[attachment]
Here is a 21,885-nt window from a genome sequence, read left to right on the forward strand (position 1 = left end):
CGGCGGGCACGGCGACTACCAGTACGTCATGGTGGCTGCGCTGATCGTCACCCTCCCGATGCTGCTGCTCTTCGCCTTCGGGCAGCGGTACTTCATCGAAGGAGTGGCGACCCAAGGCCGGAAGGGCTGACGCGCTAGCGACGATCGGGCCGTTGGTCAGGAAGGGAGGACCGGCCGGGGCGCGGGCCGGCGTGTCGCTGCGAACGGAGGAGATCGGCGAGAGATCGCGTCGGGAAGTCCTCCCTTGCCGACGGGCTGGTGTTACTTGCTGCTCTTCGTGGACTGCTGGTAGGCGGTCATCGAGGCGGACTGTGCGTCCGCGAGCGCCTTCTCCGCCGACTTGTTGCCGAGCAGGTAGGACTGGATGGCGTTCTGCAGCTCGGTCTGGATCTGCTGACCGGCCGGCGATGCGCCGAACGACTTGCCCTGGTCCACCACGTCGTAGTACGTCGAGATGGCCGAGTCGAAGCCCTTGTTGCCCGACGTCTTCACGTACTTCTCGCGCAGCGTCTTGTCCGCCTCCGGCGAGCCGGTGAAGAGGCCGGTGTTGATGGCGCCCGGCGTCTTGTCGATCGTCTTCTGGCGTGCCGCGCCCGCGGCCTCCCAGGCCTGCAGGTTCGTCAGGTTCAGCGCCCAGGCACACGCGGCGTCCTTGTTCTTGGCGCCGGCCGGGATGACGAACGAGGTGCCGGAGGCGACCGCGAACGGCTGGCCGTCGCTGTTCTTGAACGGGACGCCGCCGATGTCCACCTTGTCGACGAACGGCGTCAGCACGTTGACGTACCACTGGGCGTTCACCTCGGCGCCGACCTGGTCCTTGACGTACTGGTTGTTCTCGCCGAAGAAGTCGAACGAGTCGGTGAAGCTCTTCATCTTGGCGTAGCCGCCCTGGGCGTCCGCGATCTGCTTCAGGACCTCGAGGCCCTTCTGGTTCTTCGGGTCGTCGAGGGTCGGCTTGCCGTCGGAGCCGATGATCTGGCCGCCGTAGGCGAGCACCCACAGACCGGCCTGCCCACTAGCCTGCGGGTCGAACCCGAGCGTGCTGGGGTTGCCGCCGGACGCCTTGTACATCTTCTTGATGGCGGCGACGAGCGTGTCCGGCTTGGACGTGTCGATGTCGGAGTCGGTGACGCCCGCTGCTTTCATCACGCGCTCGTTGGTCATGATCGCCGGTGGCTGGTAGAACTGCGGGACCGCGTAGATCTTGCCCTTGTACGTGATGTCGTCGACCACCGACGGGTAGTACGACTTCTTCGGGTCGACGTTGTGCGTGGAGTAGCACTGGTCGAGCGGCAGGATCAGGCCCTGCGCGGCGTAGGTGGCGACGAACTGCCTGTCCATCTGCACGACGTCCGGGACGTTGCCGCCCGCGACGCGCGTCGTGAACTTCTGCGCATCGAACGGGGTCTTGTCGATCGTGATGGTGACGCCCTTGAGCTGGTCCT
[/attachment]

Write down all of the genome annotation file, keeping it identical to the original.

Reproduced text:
Here is a 21,885-nt window from a genome sequence, read left to right on the forward strand (position 1 = left end):
CGGCGGGCACGGCGACTACCAGTACGTCATGGTGGCTGCGCTGATCGTCACCCTCCCGATGCTGCTGCTCTTCGCCTTCGGGCAGCGGTACTTCATCGAAGGAGTGGCGACCCAAGGCCGGAAGGGCTGACGCGCTAGCGACGATCGGGCCGTTGGTCAGGAAGGGAGGACCGGCCGGGGCGCGGGCCGGCGTGTCGCTGCGAACGGAGGAGATCGGCGAGAGATCGCGTCGGGAAGTCCTCCCTTGCCGACGGGCTGGTGTTACTTGCTGCTCTTCGTGGACTGCTGGTAGGCGGTCATCGAGGCGGACTGTGCGTCCGCGAGCGCCTTCTCCGCCGACTTGTTGCCGAGCAGGTAGGACTGGATGGCGTTCTGCAGCTCGGTCTGGATCTGCTGACCGGCCGGCGATGCGCCGAACGACTTGCCCTGGTCCACCACGTCGTAGTACGTCGAGATGGCCGAGTCGAAGCCCTTGTTGCCCGACGTCTTCACGTACTTCTCGCGCAGCGTCTTGTCCGCCTCCGGCGAGCCGGTGAAGAGGCCGGTGTTGATGGCGCCCGGCGTCTTGTCGATCGTCTTCTGGCGTGCCGCGCCCGCGGCCTCCCAGGCCTGCAGGTTCGTCAGGTTCAGCGCCCAGGCACACGCGGCGTCCTTGTTCTTGGCGCCGGCCGGGATGACGAACGAGGTGCCGGAGGCGACCGCGAACGGCTGGCCGTCGCTGTTCTTGAACGGGACGCCGCCGATGTCCACCTTGTCGACGAACGGCGTCAGCACGTTGACGTACCACTGGGCGTTCACCTCGGCGCCGACCTGGTCCTTGACGTACTGGTTGTTCTCGCCGAAGAAGTCGAACGAGTCGGTGAAGCTCTTCATCTTGGCGTAGCCGCCCTGGGCGTCCGCGATCTGCTTCAGGACCTCGAGGCCCTTCTGGTTCTTCGGGTCGTCGAGGGTCGGCTTGCCGTCGGAGCCGATGATCTGGCCGCCGTAGGCGAGCACCCACAGACCGGCCTGCCCACTAGCCTGCGGGTCGAACCCGAGCGTGCTGGGGTTGCCGCCGGACGCCTTGTACATCTTCTTGATGGCGGCGACGAGCGTGTCCGGCTTGGACGTGTCGATGTCGGAGTCGGTGACGCCCGCTGCTTTCATCACGCGCTCGTTGGTCATGATCGCCGGTGGCTGGTAGAACTGCGGGACCGCGTAGATCTTGCCCTTGTACGTGATGTCGTCGACCACCGACGGGTAGTACGACTTCTTCGGGTCGACGTTGTGCGTGGAGTAGCACTGGTCGAGCGGCAGGATCAGGCCCTGCGCGGCGTAGGTGGCGACGAACTGCCTGTCCATCTGCACGACGTCCGGGACGTTGCCGCCCGCGACGCGCGTCGTGAACTTCTGCGCATCGAACGGGGTCTTGTCGATCGTGATGGTGACGCCCTTGAGCTGGTCCT